7 April 2020
Were it not for COVID-19, I would be in the United States right now. As a visiting scholar at the University of California, San Diego, I would be building my own daily routines—alone, by myself—in a foreign city. I have been expecting and preparing for this three-month scholarly exchange for almost half a year, yearning to be away from my hometown, from everything and everyone that is so familiar to me that it almost makes me feel confined—until this 0.1-micrometer virus obstructed the flight of the 6300-meter Boeing 787 that I was supposed to be on.
So here I am, in my hometown Taipei, reflecting on the virus. Living in a country in which a “stay-at-home” order is not enforced, everything seems as usual: people go to work or school, stores are open with normal business hours, and public transportation continues to function. But there is something unusual growing within society. Nearly every building has only one door operational, so that a security guard can measure body temperatures and spray sanitizer on the hands of anyone who wishes to enter. If you take public transportation, you are required to wear a mask. Those who don’t comply will be fined. Universities decline entry without a proper ID. There are signs everywhere reminding people to maintain a social distance of “1.5 meters indoors, 1 meter outdoors.” Official instructions on how to wash hands, and how to sanitize masks and make them reusable with a “電鍋” (dian guo), the standard Taiwanese electric rice cooker that every family owns, bombard everyone.
A rearranged human-object relation is being formed. A newly disciplined body performance is being practiced. A new social order is being established. This is how humans live with the virus, the disaster caused by humans themselves. The reality of the disaster that we have to live with reminds me of the novel The Man with the Compound Eyes《複眼人》by Taiwanese writer Wu Ming-Yi (吳明益), which tells the story of a trash vortex crashing into the eastern coast of Taiwan, leading to severe ecological detriment and turning Taiwan into a land full of waste. What strikes me most is that the disaster depicted in the novel is not an apocalyptic end of time and beings; instead, the disaster is a juncture which compels people to recognize their own precarious circumstances as well as those of nature. And that is exactly what the virus prompts us to do.
My studies concern how, ecologically and technologically, literary works lead us to contemplate the situation we are dealing with, so I find that the present state we live in reveals just how much reality meets fiction: the waste that drifts to the island in the novel is just like the presence of the virus in our daily lives. In the novel, there is no way to thoroughly get rid of the garbage that has accumulated over several decades. The novel depicts how, once people clean out an amount of waste, the waves bring another pile of waste to the coast. The same applies to the current situation. For the past two months, we have gone through two waves of high-risk infection: first, people coming back to Taiwan from China and other Asian countries; second, people coming back from Europe and the United States. Now we are undergoing the third wave. We had a four-day vacation last week (April 2-5), during which people flooded to tourist spots around Taiwan. Since it will probably give rise to cluster infections, the Taiwan Centers for Disease Control has announced that those who traveled to crowded tourist spots during the long weekend are advised to work from home, keep track of body temperature, and wear masks when not staying at home for the following fourteen days.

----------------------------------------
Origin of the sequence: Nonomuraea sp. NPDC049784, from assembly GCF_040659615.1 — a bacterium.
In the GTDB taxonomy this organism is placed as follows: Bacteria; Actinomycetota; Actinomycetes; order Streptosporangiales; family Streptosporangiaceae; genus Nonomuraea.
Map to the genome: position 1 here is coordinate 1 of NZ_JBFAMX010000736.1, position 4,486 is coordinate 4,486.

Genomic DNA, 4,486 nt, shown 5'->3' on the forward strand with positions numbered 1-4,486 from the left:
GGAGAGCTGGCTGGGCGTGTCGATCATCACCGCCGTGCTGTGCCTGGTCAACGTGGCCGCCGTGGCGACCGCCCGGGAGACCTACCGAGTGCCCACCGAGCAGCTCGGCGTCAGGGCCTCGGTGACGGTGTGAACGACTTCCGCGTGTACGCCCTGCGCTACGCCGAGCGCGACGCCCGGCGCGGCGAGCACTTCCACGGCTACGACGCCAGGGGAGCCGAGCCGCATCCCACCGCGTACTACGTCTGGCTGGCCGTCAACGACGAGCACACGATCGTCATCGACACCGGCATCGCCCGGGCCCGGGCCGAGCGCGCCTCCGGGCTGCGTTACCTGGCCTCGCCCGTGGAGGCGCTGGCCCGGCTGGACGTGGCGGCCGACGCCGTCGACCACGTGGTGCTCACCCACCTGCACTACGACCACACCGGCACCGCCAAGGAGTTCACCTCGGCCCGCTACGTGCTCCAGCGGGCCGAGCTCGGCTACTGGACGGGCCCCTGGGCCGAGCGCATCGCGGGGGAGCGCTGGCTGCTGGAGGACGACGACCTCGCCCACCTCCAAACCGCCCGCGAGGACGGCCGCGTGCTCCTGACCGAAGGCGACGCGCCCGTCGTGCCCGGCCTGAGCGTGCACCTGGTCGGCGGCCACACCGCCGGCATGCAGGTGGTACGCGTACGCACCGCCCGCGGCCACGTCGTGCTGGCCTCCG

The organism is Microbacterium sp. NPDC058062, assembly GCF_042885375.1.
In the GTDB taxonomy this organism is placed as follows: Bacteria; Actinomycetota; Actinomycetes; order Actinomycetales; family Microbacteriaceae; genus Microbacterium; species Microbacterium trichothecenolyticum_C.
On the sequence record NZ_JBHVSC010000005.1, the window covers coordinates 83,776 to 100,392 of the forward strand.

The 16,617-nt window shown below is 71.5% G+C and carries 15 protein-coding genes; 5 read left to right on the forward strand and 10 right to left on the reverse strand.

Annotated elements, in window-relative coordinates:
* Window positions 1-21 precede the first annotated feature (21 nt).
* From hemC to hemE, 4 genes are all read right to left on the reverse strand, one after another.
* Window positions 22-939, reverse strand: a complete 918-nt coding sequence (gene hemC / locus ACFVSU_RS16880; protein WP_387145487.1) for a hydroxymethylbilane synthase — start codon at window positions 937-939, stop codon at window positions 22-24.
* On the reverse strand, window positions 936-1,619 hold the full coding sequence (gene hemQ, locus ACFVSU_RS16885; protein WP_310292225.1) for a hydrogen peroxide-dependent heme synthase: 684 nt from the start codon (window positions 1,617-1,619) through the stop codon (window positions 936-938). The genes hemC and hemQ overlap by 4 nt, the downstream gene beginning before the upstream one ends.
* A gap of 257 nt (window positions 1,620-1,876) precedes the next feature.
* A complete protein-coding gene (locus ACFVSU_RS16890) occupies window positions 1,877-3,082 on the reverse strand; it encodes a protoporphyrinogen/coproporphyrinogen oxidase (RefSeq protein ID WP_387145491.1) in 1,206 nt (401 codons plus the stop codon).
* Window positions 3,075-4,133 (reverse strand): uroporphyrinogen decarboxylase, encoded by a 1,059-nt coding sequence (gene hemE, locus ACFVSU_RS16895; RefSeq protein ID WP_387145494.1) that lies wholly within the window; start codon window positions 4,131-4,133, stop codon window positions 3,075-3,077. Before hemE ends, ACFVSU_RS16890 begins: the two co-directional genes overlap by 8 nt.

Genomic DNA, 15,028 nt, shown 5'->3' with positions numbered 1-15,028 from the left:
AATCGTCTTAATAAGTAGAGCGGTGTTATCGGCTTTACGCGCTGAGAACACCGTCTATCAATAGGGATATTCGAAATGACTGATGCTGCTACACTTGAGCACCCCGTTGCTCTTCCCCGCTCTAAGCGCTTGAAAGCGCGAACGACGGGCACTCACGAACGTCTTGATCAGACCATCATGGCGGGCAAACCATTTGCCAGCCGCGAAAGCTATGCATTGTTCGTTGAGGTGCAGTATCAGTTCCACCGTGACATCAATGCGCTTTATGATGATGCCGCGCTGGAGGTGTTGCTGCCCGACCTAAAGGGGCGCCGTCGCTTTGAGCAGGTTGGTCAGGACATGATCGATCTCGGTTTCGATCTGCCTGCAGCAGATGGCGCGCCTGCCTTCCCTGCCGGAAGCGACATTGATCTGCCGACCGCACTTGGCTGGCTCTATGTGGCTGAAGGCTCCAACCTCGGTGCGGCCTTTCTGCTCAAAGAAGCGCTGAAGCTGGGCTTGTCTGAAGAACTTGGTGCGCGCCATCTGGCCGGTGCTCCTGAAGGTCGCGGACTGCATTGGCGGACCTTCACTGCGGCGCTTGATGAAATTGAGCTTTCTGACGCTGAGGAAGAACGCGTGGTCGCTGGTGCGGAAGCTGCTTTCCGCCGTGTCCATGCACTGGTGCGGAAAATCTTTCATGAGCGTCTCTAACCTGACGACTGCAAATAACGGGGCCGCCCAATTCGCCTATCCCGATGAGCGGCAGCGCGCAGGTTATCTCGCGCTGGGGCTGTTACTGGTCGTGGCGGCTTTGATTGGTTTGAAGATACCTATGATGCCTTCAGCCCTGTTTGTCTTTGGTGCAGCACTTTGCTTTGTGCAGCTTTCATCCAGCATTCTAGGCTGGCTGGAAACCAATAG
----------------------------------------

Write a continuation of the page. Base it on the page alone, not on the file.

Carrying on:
Everyday, we get updated infection numbers. The graphical curves of the statistics of infection look like fictional waves in the sea, bringing us piles of viruses and waste, one after another, again and again. We cannot wipe out the virus entirely, just like the waste on the land cannot be fully removed. The only thing we can do is control the damage and change our ways of living.
In The Man with the Compound Eyes, the story ends with the characters still reconstructing their lives after the disaster. The recovery of environmental and economical destruction is so long-lasting that it seems as if it will never come to an end. The narrative of disaster in this novel focuses not on dramatically disastrous scenes seen in works such as the American sci-fi disaster film The Day after Tomorrow (2014), but instead on the dispassionate description of the persistent, sometimes even mundane reconstruction of daily lives.
We now reconstruct our daily lives with masks, frequent hand-washing, social distancing, and working from home. Fiction always comes to an end whereas our real post-disaster life has just begun.
Hsin-Hui Lin is a Ph.D. student at the National Chengchi University Graduate Institute of Taiwanese Literature. Her research concerns the relationship between literary texts and ecological and technological humanities. Hsin-Hui’s MA thesis The Cyborg Reading of Contemporary Taiwanese Literature received the 2017 Annual MA Thesis Award of the National Museum of Taiwanese Literature. She once worked as editor at Unitas Literary, one of the major literary magazines in Taiwan. As a fiction writer, she has won several literary awards in Taiwan for her short stories. Her short story collection Human Glitches《瑕疵人型》is forthcoming in Chinese in June 2020.
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The Teach311 + COVID-19 Collective began in 2011 as a joint project of the Forum for the History of Science in Asia and the Society for the History of Technology Asia Network and is currently expanded in collaboration with the Max Planck Institute for the History of Science(Artifacts, Action, Knowledge) and Nanyang Technological University-Singapore.